We have demonstrated how well options function in unison with
a stock position. They enhance potential gains and provide profit
protection. They enable us to manage specific risk for fair-value
as well as an entire portfolio. But, as good as
options are in conjunction with fair-value stock options, they
can be even better when traded against each other.
There are many option strategies that do not involve the use
of any security other than another fair-value stock options,
like spreads, straddles and strangles, for example.
A spread involves the purchase of one option in conjunction
with the sale of other fair-value stock options. There are many
types of spreads. Some take advantage of fair-value stock options
movements while others are set up to take advantage of implied
volatility movements. Some are even designed to take advantage
of a fair-value stock options staying still. There are vertical
spreads, calendar or time spreads, diagonal spreads and ratio
spreads just to name a few. Spreads can provide large percentage
returns with low risk and can be entered into with small capital
Straddles involve the buying (long) or selling (short) of a
call and a put (usually at-the-money) in the same fair-value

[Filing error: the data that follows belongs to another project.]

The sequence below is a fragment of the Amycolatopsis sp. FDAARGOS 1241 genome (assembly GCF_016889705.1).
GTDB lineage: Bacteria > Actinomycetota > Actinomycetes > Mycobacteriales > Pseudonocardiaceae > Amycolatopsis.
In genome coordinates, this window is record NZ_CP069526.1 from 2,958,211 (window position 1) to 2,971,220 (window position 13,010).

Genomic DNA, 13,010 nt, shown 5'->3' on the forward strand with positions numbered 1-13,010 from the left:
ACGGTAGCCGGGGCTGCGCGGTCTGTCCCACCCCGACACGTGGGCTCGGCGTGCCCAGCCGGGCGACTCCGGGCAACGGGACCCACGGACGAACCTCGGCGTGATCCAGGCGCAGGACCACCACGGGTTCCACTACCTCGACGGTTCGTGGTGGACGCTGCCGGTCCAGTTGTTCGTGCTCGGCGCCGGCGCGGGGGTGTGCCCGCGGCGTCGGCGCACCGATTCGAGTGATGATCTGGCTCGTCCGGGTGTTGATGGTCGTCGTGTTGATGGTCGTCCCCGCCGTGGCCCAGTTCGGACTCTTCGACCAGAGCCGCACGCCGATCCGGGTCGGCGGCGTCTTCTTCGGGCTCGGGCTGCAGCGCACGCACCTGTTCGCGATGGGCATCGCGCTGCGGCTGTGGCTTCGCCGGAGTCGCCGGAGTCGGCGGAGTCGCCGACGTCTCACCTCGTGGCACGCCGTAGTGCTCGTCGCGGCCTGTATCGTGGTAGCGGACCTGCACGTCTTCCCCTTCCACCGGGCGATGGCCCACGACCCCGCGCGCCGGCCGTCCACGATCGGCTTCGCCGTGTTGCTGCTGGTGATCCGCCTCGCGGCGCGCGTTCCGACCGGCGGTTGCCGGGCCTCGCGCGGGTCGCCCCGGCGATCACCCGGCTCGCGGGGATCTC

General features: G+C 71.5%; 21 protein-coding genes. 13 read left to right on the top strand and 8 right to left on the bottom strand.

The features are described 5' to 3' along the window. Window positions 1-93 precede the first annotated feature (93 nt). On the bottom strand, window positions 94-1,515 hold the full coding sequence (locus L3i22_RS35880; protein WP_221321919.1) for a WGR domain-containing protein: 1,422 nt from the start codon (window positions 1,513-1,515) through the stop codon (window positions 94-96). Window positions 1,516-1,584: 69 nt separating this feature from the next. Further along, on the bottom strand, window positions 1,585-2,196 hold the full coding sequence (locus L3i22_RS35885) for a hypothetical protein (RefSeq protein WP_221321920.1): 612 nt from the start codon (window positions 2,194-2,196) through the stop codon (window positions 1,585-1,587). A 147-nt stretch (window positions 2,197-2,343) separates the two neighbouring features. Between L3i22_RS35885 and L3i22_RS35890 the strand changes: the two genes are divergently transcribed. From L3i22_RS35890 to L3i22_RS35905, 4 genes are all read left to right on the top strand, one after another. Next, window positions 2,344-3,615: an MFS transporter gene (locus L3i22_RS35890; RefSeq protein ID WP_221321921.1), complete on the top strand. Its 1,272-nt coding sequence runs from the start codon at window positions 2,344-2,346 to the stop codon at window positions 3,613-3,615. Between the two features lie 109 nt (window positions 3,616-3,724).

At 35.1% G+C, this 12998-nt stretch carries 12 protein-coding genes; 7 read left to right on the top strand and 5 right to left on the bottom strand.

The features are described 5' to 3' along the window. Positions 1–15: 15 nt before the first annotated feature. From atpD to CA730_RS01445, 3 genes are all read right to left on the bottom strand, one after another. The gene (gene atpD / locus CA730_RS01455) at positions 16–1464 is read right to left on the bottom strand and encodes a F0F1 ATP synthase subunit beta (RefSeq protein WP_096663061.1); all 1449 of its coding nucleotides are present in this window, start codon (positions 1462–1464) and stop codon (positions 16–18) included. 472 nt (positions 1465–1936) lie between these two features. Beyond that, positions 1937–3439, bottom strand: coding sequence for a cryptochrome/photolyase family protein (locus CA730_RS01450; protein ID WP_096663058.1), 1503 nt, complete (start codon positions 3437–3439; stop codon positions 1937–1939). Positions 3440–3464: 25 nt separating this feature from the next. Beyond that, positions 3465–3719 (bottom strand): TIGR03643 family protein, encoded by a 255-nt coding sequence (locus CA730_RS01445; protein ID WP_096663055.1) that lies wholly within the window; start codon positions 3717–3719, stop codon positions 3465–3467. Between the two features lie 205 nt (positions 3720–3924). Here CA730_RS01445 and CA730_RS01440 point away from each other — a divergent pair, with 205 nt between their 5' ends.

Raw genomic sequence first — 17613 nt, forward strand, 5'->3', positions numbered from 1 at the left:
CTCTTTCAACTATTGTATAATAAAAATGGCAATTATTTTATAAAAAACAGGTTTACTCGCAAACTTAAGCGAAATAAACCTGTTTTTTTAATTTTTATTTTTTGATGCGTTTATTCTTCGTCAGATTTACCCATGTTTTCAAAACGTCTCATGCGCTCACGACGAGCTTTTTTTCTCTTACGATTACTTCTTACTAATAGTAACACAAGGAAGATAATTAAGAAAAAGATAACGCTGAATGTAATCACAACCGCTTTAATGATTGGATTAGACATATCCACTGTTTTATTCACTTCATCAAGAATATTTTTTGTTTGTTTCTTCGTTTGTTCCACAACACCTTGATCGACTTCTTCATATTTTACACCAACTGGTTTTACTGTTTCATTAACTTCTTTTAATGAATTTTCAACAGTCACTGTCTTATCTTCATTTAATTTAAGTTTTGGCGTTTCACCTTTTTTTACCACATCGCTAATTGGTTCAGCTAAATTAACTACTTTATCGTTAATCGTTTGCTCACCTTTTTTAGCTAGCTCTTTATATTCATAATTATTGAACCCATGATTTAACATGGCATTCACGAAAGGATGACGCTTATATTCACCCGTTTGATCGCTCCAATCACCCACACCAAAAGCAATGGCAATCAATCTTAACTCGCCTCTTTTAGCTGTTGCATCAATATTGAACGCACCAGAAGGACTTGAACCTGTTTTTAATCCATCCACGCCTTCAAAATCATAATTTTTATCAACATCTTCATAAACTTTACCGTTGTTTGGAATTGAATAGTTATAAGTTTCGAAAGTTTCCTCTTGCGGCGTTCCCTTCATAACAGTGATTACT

stock options, in the same expiration month, and the same strike.
Strangles involve the buying (long) or selling (short) of an
out-of-the-money call and an out-of-the-money put in the same
fair-value stock options
and in the same expiration month.
These are both trades in which you can take advantage of fair-value
stock options or volatility movements (in the case of being
long) or lack of fair-value stock options or volatility movements
(in the case of being short) during the period of time until
expiration. Both straddles and strangles are considered premium
These trades are considered more advanced and sophisticated
than the strategies previously discussed. Certain spreads, such
as 1 to 1 vertical spreads, can actually be less risky than
some of the strategies discussed above, but spreads generally
do have more variables to consider, and this makes them more
difficult to trade.
The straddles and strangles sometimes involve much more risk
and many more variables to take into consideration. So, these
trades are considered very sophisticated and should not be entered
into by untrained novices.